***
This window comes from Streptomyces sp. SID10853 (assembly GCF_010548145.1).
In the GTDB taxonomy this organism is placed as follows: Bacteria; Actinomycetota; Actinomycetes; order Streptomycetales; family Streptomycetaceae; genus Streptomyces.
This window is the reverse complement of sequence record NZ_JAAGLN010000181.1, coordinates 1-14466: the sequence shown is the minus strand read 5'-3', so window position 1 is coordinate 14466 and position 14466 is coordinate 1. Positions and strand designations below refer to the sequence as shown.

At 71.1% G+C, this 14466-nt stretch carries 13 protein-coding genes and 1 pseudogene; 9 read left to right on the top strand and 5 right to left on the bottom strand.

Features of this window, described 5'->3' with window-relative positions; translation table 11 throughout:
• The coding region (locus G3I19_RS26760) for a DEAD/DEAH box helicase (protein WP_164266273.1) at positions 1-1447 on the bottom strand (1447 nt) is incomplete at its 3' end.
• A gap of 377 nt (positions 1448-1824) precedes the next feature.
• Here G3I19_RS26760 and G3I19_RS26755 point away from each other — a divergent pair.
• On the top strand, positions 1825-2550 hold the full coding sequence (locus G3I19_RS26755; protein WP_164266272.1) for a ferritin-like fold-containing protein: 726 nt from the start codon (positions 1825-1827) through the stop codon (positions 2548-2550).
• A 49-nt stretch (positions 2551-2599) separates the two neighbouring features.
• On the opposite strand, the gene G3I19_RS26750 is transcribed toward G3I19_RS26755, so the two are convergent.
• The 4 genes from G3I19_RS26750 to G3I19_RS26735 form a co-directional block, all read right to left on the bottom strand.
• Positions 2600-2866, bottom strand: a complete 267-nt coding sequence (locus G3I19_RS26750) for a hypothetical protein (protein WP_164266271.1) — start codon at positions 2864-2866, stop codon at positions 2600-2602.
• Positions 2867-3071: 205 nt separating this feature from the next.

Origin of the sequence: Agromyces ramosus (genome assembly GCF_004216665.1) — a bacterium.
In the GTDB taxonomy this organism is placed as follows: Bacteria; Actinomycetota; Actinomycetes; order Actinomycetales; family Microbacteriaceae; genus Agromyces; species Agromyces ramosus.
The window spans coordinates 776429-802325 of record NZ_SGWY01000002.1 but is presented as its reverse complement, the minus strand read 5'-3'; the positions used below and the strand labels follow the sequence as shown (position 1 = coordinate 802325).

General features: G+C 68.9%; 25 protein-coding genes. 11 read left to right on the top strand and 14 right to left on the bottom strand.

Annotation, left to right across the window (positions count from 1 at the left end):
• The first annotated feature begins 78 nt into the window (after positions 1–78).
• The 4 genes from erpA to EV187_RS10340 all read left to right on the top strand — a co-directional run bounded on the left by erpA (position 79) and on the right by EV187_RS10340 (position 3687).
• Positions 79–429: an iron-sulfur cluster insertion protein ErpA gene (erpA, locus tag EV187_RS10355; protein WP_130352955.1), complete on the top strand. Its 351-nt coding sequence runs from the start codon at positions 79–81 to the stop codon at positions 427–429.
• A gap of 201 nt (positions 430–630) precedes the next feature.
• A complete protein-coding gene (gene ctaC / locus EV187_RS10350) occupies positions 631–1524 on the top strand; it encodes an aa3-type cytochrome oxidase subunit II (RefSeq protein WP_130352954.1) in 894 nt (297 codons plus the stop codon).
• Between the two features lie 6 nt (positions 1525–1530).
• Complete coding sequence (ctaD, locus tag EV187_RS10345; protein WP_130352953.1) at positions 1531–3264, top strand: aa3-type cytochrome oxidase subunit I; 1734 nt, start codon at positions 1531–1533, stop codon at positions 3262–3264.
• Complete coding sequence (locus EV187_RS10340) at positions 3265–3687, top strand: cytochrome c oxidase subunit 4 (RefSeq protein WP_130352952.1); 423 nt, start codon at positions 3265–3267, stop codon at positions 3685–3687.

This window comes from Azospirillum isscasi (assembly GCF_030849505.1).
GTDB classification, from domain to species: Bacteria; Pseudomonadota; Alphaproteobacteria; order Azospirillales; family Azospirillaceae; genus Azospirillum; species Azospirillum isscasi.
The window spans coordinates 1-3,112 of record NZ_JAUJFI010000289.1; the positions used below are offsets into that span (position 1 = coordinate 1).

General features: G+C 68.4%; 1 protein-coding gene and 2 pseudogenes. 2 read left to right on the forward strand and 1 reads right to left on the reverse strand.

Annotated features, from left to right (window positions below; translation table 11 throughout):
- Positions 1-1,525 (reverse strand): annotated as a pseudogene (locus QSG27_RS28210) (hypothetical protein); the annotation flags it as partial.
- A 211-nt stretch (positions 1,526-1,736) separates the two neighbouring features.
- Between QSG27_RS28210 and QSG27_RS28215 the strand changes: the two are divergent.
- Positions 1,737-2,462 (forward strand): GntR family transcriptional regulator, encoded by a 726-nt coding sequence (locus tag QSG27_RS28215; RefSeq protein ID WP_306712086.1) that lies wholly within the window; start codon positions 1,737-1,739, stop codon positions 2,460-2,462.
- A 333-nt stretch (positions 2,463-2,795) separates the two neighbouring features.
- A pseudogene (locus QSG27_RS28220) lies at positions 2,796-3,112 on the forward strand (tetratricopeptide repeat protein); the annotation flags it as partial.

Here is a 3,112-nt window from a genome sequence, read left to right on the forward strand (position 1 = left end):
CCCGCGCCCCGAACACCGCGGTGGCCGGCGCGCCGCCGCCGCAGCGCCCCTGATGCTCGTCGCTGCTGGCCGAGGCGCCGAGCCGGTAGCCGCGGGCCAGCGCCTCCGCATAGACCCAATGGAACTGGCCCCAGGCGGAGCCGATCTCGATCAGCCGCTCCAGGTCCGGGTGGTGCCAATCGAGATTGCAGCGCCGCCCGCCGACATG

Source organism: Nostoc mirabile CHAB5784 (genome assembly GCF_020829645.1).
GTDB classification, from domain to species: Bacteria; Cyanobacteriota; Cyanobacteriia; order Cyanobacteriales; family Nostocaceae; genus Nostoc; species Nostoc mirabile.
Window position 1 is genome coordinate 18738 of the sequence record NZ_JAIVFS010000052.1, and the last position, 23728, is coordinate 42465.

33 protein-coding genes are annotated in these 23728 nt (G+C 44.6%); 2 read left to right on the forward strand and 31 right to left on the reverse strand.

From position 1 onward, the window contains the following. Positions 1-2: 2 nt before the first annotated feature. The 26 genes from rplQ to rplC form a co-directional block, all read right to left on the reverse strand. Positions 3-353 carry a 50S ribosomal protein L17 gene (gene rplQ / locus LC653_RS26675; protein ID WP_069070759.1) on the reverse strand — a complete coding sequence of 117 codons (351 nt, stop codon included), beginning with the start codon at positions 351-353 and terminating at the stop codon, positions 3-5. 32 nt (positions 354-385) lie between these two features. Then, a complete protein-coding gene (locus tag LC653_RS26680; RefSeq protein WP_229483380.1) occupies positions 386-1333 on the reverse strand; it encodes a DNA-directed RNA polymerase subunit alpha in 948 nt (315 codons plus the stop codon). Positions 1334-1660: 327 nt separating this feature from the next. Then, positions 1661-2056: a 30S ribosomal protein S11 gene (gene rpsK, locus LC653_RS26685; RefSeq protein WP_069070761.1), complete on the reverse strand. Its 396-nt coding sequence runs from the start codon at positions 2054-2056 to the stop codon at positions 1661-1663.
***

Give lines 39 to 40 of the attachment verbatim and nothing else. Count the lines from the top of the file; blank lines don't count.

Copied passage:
Here is a 3,112-nt window from a genome sequence, read left to right on the forward strand (position 1 = left end):
CCCGCGCCCCGAACACCGCGGTGGCCGGCGCGCCGCCGCCGCAGCGCCCCTGATGCTCGTCGCTGCTGGCCGAGGCGCCGAGCCGGTAGCCGCGGGCCAGCGCCTCCGCATAGACCCAATGGAACTGGCCCCAGGCGGAGCCGATCTCGATCAGCCGCTCCAGGTCCGGGTGGTGCCAATCGAGATTGCAGCGCCGCCCGCCGACATG